Return-to-office initiatives or stealth layoffs? Why not both?

The business environment is better than ever, but that isn’t stopping many tech companies from laying off employees. At the same time, numerous other organizations — often poorly run ones — insist remote workers return to the office (RTO) in the name of better productivity. The reality is that incompetent leaders are scapegoating employees working from home for bad company performance.

And then, there are the companies doing both.

Dell is the latest example of a business that appears to be trying to force workers back into the office with the ulterior motive of getting them to quit. It did this by telling remote employees they had a choice: work from a corporate office part-time or continue working remotely.

So, what’s the problem? If Dell’s employees “choose” to work remotely, there’d be no travel funding for onsite meetings, no promotions, no lateral moves, and their remote status would be “considered” in the event of future workforce reductions.

That’s some choice, all right!

Why do this? Easy. If the bean counters can get people to quit, there are no severance packages. The company saves money, the stockholders are happy, and the workers? They’re not Dell’s problem anymore.

Dell isn’t the only one guilty of this approach. Amazon Web Services (AWS) has been accused of using RTO mandates to chase away employees. Justin Garrison, a former AWS senior developer advocate, calls it “silent sacking.”  

The plan, as disgruntled former AWS workers describe it, is to make their lives miserable by strictly enforcing RTO initiatives. The result? They quit. Or, as Joe Devon, chair of the work accessibility awareness non-profit The GAAD Foundation, put it: “Isn’t forced RTO just a way to do a layoff without paying for it in both PR and HR costs?”

Yes, it is.

That doesn’t mean it’s a wise decision, though. As Shelline Bennett, a labor and employment lawyer at Liebert Cassidy Whitmore, warned in InvestorPlace that using TRO mandates as a way to initiate layoffs indirectly might violate the US Worker Adjustment and Retraining (WARN) Act and similar state laws

Some companies simply fire remote workers before those still in the office. For instance, the online furniture company Wayfair fired 13% of its staff, most of whom were working from home. Looking ahead, the CEO said most workers should be at their desks in an office on most days.

Good luck with that plan.

After all, as Prithwiraj Choudhury, a Harvard Business School professor, told The Washington Post, “You’re risking your top performers and diversity by enforcing rigid RTO mandates. It just doesn’t make economic sense.”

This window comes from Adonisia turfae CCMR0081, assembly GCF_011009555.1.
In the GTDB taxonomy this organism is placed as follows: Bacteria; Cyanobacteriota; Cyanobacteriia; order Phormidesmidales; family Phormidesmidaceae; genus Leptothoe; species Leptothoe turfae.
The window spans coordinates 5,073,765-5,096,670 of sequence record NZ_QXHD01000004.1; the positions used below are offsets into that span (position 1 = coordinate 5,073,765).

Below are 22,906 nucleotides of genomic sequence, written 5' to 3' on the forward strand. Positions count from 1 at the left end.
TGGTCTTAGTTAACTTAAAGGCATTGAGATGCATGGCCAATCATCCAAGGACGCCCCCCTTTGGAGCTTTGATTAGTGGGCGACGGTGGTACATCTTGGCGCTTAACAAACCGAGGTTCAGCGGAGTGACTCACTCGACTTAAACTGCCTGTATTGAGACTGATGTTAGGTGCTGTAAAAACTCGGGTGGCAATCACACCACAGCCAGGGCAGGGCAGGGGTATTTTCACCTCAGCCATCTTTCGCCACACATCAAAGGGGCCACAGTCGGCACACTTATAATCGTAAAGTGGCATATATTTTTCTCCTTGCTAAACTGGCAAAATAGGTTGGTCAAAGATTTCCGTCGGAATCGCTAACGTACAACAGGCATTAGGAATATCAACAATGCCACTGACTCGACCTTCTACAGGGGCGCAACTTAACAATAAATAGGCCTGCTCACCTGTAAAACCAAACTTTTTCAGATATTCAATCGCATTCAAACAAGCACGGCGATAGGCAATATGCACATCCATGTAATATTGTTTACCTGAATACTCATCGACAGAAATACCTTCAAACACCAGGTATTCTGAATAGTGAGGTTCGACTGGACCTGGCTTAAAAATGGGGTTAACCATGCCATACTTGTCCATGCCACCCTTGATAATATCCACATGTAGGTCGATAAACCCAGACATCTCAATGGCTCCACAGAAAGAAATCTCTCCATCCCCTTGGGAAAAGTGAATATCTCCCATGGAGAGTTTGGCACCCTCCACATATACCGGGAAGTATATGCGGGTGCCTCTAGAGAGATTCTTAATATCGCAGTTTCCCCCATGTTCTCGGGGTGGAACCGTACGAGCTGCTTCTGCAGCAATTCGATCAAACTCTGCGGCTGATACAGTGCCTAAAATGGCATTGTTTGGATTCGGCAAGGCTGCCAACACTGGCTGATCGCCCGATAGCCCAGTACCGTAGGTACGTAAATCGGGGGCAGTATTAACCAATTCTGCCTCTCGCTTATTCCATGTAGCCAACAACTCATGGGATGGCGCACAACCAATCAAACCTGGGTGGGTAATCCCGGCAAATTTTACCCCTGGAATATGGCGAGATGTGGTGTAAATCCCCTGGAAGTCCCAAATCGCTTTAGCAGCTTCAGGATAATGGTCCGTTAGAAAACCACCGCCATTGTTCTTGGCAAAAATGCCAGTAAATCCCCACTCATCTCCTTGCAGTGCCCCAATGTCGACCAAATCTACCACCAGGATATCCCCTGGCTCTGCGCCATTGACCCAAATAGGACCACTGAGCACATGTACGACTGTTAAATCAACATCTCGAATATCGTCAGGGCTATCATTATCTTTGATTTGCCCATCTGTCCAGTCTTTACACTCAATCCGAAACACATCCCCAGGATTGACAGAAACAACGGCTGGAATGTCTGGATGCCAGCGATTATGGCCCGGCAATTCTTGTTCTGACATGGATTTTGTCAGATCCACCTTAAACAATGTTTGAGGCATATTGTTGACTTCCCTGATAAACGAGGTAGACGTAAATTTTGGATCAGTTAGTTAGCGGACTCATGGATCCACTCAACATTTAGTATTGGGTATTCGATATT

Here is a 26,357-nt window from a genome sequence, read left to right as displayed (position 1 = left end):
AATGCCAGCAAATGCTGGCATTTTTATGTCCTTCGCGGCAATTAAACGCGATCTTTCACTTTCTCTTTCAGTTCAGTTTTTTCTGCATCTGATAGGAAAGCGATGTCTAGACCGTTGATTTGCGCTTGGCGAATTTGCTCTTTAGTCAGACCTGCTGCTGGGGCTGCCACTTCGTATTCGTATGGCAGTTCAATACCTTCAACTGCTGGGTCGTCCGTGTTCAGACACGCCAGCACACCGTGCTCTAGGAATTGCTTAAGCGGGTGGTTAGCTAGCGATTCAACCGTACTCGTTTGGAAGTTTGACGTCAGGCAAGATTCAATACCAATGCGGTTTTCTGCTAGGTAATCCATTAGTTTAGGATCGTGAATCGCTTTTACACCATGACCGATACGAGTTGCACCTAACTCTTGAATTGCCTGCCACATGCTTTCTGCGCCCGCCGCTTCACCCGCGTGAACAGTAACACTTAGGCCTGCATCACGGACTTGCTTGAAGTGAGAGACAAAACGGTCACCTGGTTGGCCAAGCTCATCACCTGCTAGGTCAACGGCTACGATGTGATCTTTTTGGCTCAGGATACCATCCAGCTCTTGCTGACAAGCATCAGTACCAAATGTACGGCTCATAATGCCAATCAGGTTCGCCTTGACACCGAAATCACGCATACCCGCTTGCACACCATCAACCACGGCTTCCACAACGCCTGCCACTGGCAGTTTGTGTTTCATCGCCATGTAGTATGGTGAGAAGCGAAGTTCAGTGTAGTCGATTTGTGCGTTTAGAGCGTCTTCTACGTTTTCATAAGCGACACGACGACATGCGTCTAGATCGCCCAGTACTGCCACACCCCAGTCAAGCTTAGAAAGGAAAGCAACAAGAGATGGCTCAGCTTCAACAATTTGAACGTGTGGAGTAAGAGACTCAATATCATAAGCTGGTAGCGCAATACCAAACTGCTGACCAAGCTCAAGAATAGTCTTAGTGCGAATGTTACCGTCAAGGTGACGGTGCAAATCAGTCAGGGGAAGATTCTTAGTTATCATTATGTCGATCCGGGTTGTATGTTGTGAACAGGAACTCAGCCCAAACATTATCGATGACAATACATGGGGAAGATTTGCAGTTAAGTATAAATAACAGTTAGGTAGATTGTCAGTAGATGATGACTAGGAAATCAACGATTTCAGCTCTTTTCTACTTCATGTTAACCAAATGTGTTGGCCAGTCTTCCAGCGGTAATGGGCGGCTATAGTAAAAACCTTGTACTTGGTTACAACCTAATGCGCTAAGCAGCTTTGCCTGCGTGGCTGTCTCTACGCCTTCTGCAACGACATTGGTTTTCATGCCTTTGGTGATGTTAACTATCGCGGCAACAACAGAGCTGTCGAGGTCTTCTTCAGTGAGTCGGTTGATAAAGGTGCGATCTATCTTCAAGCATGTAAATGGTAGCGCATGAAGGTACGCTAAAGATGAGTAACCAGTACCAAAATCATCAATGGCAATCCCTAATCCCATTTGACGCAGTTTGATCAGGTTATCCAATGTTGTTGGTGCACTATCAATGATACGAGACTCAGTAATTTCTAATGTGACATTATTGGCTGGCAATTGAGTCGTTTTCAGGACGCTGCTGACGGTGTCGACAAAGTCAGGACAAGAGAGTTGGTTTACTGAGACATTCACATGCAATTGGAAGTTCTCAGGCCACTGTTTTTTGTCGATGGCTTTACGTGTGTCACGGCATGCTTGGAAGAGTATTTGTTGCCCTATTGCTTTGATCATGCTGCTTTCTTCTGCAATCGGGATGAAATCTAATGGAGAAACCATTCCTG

Maybe it doesn’t make sense in the long run, but since when do companies care about that? It’s all about making the next quarter look good. If you can beat the analyst estimate by cutting labor costs, who cares about the day after tomorrow?

Another variation of this approach is the long layoff. Here, companies such as Disney and Wells Fargo don’t immediately show laid-off workers the door. Instead, they keep employees on board for weeks or even months.

Here, the immediate goal is to avoid all the bad press and social media that come from publicly firing hundreds or thousands of employees in a day. And, if a hard-as-nails RTO policy helps get them to quit, that’s a win for the company. Again, they don’t have to pay severance.

Mind you, many companies are just firing employees the same way they always have. That list includes Cisco, SAP, Google, Microsoft, and others.

The really annoying thing about this is that RTO mandates don’t even make business sense. A recent study of  Standard and Poor’s 500 firms found “managers using RTO mandates to reassert control over employees and blame employees as a scapegoat for bad firm performance.” Whether the true motive is to micromanage workers or force them out, RTO mandates are an excuse for incompetent senior management to pretend they’re making a positive difference.

If a company really wants long-term positive change, I suggest firing stuck-in-the-mud management, up to and including the top brass, who want everyone back in a cubicle or the unemployment line. Your business will be the better for recognizing that the future of work lies in the home and with flexible work.

Copyright © 2024 IDG Communications, Inc.


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